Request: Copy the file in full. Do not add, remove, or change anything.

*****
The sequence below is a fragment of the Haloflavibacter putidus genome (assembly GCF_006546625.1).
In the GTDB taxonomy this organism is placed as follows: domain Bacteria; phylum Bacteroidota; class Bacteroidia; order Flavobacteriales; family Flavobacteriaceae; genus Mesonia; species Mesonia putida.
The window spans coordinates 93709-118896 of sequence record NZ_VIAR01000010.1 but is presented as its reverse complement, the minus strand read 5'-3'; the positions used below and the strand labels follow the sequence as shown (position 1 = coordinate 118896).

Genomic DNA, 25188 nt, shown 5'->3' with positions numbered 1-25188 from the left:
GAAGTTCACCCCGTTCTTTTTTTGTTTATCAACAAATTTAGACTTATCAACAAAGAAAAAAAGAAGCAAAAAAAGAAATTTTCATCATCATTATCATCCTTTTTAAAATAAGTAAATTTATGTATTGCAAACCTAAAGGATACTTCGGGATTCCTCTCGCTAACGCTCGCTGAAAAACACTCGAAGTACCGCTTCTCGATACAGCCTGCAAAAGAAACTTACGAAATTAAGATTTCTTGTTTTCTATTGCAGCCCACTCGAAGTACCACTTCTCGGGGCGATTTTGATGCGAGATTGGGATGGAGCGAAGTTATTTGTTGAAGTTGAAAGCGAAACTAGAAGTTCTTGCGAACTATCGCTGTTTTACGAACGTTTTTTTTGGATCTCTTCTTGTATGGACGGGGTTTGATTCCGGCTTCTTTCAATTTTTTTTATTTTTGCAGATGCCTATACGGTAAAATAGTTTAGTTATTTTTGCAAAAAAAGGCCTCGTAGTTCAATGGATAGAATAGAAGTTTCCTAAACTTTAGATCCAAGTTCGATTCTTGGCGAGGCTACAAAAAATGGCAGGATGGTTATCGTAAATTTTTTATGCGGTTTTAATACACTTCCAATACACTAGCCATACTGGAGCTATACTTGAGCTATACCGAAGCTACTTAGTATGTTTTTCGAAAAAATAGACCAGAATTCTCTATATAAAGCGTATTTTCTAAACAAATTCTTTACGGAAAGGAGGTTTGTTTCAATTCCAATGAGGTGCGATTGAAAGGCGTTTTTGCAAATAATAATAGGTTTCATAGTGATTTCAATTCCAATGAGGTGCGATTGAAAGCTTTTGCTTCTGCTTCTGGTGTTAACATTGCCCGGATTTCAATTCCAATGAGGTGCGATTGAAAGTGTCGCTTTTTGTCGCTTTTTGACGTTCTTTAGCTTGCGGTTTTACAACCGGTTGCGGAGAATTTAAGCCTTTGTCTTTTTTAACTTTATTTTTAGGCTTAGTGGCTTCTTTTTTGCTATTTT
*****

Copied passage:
The sequence below is a fragment of the Haloflavibacter putidus genome (assembly GCF_006546625.1).
In the GTDB taxonomy this organism is placed as follows: domain Bacteria; phylum Bacteroidota; class Bacteroidia; order Flavobacteriales; family Flavobacteriaceae; genus Mesonia; species Mesonia putida.
The window spans coordinates 93709-118896 of sequence record NZ_VIAR01000010.1 but is presented as its reverse complement, the minus strand read 5'-3'; the positions used below and the strand labels follow the sequence as shown (position 1 = coordinate 118896).

Genomic DNA, 25188 nt, shown 5'->3' with positions numbered 1-25188 from the left:
GAAGTTCACCCCGTTCTTTTTTTGTTTATCAACAAATTTAGACTTATCAACAAAGAAAAAAAGAAGCAAAAAAAGAAATTTTCATCATCATTATCATCCTTTTTAAAATAAGTAAATTTATGTATTGCAAACCTAAAGGATACTTCGGGATTCCTCTCGCTAACGCTCGCTGAAAAACACTCGAAGTACCGCTTCTCGATACAGCCTGCAAAAGAAACTTACGAAATTAAGATTTCTTGTTTTCTATTGCAGCCCACTCGAAGTACCACTTCTCGGGGCGATTTTGATGCGAGATTGGGATGGAGCGAAGTTATTTGTTGAAGTTGAAAGCGAAACTAGAAGTTCTTGCGAACTATCGCTGTTTTACGAACGTTTTTTTTGGATCTCTTCTTGTATGGACGGGGTTTGATTCCGGCTTCTTTCAATTTTTTTTATTTTTGCAGATGCCTATACGGTAAAATAGTTTAGTTATTTTTGCAAAAAAAGGCCTCGTAGTTCAATGGATAGAATAGAAGTTTCCTAAACTTTAGATCCAAGTTCGATTCTTGGCGAGGCTACAAAAAATGGCAGGATGGTTATCGTAAATTTTTTATGCGGTTTTAATACACTTCCAATACACTAGCCATACTGGAGCTATACTTGAGCTATACCGAAGCTACTTAGTATGTTTTTCGAAAAAATAGACCAGAATTCTCTATATAAAGCGTATTTTCTAAACAAATTCTTTACGGAAAGGAGGTTTGTTTCAATTCCAATGAGGTGCGATTGAAAGGCGTTTTTGCAAATAATAATAGGTTTCATAGTGATTTCAATTCCAATGAGGTGCGATTGAAAGCTTTTGCTTCTGCTTCTGGTGTTAACATTGCCCGGATTTCAATTCCAATGAGGTGCGATTGAAAGTGTCGCTTTTTGTCGCTTTTTGACGTTCTTTAGCTTGCGGTTTTACAACCGGTTGCGGAGAATTTAAGCCTTTGTCTTTTTTAACTTTATTTTTAGGCTTAGTGGCTTCTTTTTTGCTATTTT